I am equally moved by the two admirably succinct and lucid speeches that we have heard and the way in which they demonstrated the effects of these disadvantages on the lives of those who suffer from them. I share the enthusiasm of the noble Lord, Lord Lester, for the object of the amendments, but I would think that the Committee needs to be reassured on a single point. The noble Lord, Lord Low, has made it clear that provisions already exist for the remedy of these situations. The Committee needs to know how adding the same obligation to this statute will remedy the failure of similar provisions in earlier statutes. Is not some stronger measure or different approach needed to relieve this intolerable situation?
My Lords, we have heard a very persuasive case, made by the noble Lord, Lord Low, about the importance of, and the need for, this amendment, supported by the noble Baroness, Lady Campbell of Surbiton. However, the points that have just been raised by my noble friend Lord Elton also need to be borne in mind.
As I understand it, the noble Lord, Lord Low, is asking for no change to be made to the scope or extent of the Bill; he has argued that the intention of the “fourth requirement” is merely to place in a more obvious position the need for A to provide more accessible information. Will the Minister confirm that the amendment would achieve what the noble Lord seeks and would go no further than the current law as it stands? If it does not, the argument would appear to rest on whether it would be more beneficial to state the need for accessible information in the Bill, which in turn would depend on whether the more visible position of the requirement would mean that more people would be likely to follow it.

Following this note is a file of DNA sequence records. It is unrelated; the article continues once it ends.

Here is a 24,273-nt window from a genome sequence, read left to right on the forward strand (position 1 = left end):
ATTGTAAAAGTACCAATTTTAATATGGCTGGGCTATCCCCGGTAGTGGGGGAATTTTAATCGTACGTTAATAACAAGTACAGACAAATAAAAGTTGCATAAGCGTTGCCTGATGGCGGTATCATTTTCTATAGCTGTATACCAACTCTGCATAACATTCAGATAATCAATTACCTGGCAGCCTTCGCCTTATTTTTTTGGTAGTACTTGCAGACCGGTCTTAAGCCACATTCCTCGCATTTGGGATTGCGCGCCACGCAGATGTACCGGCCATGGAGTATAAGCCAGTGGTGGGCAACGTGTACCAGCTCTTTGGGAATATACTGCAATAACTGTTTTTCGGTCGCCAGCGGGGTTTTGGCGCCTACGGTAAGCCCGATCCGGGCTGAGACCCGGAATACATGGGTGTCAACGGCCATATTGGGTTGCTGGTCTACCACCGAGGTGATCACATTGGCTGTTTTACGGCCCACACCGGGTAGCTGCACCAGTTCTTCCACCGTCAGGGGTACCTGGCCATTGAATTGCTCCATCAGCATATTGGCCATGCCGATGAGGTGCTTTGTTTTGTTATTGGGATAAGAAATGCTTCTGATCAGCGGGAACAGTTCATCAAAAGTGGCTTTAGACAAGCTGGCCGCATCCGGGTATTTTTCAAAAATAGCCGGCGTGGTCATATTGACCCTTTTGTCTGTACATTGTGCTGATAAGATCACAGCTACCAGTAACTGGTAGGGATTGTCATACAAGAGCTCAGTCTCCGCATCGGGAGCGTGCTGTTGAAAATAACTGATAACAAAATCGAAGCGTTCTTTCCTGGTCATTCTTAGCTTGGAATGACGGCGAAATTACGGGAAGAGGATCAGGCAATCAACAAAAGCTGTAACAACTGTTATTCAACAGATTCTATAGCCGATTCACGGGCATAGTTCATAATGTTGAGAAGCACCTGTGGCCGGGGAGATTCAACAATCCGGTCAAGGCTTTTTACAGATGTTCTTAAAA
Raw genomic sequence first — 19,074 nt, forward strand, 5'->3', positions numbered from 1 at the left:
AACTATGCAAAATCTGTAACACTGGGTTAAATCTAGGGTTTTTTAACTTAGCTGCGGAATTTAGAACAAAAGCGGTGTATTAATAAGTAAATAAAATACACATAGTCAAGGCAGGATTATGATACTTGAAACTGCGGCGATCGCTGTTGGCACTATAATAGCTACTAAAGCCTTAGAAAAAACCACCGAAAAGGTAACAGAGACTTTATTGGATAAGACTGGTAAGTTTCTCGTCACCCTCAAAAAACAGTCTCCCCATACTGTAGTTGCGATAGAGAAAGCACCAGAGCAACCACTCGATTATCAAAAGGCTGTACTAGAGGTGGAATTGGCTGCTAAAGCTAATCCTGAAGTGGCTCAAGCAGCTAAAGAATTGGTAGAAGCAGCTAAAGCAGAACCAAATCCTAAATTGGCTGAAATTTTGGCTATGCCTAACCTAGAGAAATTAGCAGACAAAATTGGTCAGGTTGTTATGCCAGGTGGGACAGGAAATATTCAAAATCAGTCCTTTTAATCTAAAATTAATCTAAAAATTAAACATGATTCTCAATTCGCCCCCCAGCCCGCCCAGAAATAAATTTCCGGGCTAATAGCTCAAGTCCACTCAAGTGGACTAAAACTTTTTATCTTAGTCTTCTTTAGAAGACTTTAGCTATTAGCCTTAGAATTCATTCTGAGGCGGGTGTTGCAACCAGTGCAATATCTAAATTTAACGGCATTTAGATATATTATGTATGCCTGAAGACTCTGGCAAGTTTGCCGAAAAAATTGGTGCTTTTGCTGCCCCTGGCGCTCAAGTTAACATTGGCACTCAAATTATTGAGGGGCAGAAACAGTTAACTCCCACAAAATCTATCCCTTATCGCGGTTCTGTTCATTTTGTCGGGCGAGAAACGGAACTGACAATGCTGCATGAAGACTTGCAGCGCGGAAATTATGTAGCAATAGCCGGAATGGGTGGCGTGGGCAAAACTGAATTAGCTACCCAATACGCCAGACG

The Bill must be about achieving real change. The duty to provide accessible information for disabled people has been in force from 1995 and guidance around the issue has been available since then. However, as was clear from the speech of the noble Lord, Lord Low, there is still a considerable lack of compliance with it. Does the Minister think that if the requirement were placed more clearly in the Bill, it would increase compliance with the duty? Or perhaps she can inform the Committee whether there are deeper issues here which we need to look into in more detail. Are there other reasons for this duty not being complied with? If so, are there other ways in which the problem needs to be addressed?